Daniel Maphosa Correspondent
coronavirus and the resultant lockdown negatively affected the Zimbabwean theatre sector just like in many other economic and social sectors.
When the lockdown was announced in March 2020, the theatre sector was caught flat-footed.
Five months down the line, the sector, which traditionally depends on people gathering, is struggling to find a way out of the deep pit of inactivity.
While other creative sectors like music and visual arts have found a way round the lockdowns, though on a small-scale, theatre continues to be grounded.
Many Zimbabwean theatre spaces are still struggling to come up with strategies of presenting plays.
And even if they do, it will take time for people to trust gatherings and come to the theatre.
In light of this, some people have suggested that plays be virtually presented if the sector is to survive.
On July 28, Savanna Trust hosted a Zoom discussion that explored opportunities and challenges of presenting theatre through digital media platforms.
The meeting had Elizabeth Muchemwa, Plot Mhako, Lloyd Nyikadzino and Rucera Seethal, the artistic director of the National Arts Festival Makhanda, South Africa, as panellists.
The discussion explored whether there are any opportunities derived from presenting theatre through virtual spaces or its just elitism.
There was a general agreement that it is possible for theatre, especially during this period of Covid-19 to be transmitted through virtual social media platforms.
A number of theatres in the world have taken to virtual platforms in an effort to make sure that performers get employment, audiences are engaged and theatre does not die.
However, the key question that the whole theatre fraternity is struggling with and debating is whether a theatre performance that is virtually presented will have the same effect as a live performance with a live audience.
Can virtual theatre substitute traditional ways of doing theatre? Many thespians believe that the authenticity of theatre disappears the moment it is recorded.
The interactive and inter-personal nature of theatre suddenly disappears the moment theatre is filmed.
A live performance has a different effect on the audience as compared to a recorded or filmed theatre performance.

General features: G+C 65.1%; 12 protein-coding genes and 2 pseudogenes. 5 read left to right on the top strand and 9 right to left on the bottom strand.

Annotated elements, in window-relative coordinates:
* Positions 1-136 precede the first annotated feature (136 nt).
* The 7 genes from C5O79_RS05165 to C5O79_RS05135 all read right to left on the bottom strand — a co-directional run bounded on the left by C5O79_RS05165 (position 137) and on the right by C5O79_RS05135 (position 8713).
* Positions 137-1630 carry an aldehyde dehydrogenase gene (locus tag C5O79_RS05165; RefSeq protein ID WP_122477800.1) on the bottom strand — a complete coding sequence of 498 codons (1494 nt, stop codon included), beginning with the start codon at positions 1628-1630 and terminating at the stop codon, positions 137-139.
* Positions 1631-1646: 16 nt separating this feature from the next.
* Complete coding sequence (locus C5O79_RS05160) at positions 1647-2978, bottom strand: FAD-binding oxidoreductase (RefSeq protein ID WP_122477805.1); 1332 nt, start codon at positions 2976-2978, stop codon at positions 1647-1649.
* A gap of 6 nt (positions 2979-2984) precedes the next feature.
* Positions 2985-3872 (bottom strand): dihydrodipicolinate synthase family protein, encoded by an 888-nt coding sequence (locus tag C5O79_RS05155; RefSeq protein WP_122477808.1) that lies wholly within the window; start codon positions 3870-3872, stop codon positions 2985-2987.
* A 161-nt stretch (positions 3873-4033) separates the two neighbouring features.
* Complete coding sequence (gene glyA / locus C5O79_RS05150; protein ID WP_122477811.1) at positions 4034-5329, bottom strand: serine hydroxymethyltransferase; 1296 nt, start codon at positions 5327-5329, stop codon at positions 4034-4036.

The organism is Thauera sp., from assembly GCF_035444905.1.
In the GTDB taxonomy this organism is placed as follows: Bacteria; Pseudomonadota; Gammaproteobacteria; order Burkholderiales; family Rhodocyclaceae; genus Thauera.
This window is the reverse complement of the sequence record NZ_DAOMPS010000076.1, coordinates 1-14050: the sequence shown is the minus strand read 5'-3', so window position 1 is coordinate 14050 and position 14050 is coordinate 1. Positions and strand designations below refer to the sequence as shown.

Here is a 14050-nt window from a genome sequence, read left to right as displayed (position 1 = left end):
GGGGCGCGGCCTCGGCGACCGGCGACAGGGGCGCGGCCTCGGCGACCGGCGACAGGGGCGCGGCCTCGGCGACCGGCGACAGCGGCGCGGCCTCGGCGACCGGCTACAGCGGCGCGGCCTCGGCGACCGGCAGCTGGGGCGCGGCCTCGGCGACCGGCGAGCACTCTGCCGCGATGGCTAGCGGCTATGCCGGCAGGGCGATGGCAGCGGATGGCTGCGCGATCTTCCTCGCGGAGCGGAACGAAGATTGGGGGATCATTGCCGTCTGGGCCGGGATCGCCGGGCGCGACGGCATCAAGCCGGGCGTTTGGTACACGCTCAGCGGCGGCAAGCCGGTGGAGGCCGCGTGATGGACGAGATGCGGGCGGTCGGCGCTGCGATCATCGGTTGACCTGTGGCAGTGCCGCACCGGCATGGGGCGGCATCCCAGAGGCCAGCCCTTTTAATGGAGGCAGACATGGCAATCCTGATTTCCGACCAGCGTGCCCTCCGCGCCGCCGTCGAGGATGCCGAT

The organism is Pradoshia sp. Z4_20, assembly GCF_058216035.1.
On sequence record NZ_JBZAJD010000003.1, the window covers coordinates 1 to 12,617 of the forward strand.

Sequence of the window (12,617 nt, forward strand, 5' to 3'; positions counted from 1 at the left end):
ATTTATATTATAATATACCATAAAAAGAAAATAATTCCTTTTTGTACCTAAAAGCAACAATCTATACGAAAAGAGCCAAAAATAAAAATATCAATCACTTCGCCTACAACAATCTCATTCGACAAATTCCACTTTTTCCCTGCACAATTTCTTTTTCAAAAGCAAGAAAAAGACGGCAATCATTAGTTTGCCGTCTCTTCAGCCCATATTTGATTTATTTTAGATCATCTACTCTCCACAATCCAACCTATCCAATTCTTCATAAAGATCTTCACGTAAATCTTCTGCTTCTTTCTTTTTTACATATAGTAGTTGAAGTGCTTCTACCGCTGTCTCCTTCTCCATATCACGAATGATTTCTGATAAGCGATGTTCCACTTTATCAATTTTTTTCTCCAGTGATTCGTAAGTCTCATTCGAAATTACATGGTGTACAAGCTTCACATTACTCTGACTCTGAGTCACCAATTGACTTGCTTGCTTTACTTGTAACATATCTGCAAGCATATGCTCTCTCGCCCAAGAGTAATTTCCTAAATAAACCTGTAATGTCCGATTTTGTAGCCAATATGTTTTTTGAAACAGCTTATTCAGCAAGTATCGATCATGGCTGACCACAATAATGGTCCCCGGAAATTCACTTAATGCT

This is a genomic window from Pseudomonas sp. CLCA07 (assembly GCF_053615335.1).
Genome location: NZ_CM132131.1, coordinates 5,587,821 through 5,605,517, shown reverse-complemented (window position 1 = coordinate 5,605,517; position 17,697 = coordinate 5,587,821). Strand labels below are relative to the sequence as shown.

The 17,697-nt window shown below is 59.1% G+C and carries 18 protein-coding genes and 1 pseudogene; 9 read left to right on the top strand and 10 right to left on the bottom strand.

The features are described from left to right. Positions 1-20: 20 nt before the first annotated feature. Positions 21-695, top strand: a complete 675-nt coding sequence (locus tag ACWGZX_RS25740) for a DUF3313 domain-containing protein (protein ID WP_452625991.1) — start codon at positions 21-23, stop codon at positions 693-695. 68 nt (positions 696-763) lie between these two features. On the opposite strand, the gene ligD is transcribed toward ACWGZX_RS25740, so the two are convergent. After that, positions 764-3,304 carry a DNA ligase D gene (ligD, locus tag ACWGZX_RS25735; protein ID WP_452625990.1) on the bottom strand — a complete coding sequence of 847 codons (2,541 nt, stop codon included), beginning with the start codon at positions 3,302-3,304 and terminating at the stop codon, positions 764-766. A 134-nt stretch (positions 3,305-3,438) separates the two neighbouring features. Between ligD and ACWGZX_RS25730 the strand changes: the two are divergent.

Similarly, a live audience has a significant impact to the performers. The atmosphere in an auditorium full of a live audience is electric for both actors and audiences compared to a filmed performance.
While the majority of the panellists argued that there is need to move with times and embrace technology, there was a feeling that there is need to invest in technological infrastructure if ever Zimbabwean theatre is to be successfully presented through virtual platforms.
There is need to invest in proper cameras, sound equipment and uninterrupted data service.
Connectivity is also another key issue when it comes to presenting online. Sometimes Zimbabwean internet service providers cannot be depended on, especially if ever there are thoughts of livestreaming a performance.
The unreliability of internet makes it difficult to stream performances from certain areas, especially outside the city centre.
Imagine a theatre group in Mukumbura presenting a play through virtual platforms when internet is so erratic in the area.
On the same note, data is so expensive in Zimbabwe that there is need for financial investment by theatre groups if they ever think of using virtual platforms to present theatre.
The majority of theatre consumers also have difficulties affording data. By presenting theatre in Zimbabwe it means that there will be very few people who will be able to access it.
As a result, theatre becomes an elitist product which might not be enjoyed by the generality of the populace.
A participant in the Zoom discussion proposed that there was need for theatre makers to get into partnership with internet service providers so that they can support with subsidised data or create a package for the audience in return for advertising space.
The major advantage of presenting theatre virtually is that it is possible for the performance to reach a wider audience within and outside the country.
Plot Mhako argued that there is an audience in the diaspora that is ready to support local content.
It is of paramount importance that theatre performers reach out to this group of people that has reliable internet access and affordable data.
This group is also prepared to pay for good artistic work from home.
There are also opportunities for monetising virtual platforms.
YouTube for example, though not easy, can be an avenue for revenue generation if one is able to grow viewership.
Theatre makers therefore need to think carefully on how they can monetise or create multiple revenue streams on virtual platforms to compliment traditional forms of revenue generation.
In this case quality is also demanded of the plays.
There is also need for training in packaging theatre for video.
There is need to reorient the actors and directors on performing and directing for the camera.
The question is how do you maintain the authenticity of theatre and at the same time capturing it for video?
It is imperative that while restrictions on physical gatherings are still curtailing theatre, there is need for the sector to dig deep into their pockets and minds to explore ways of bridging the physical and the virtual if theatre has to survive the crisis.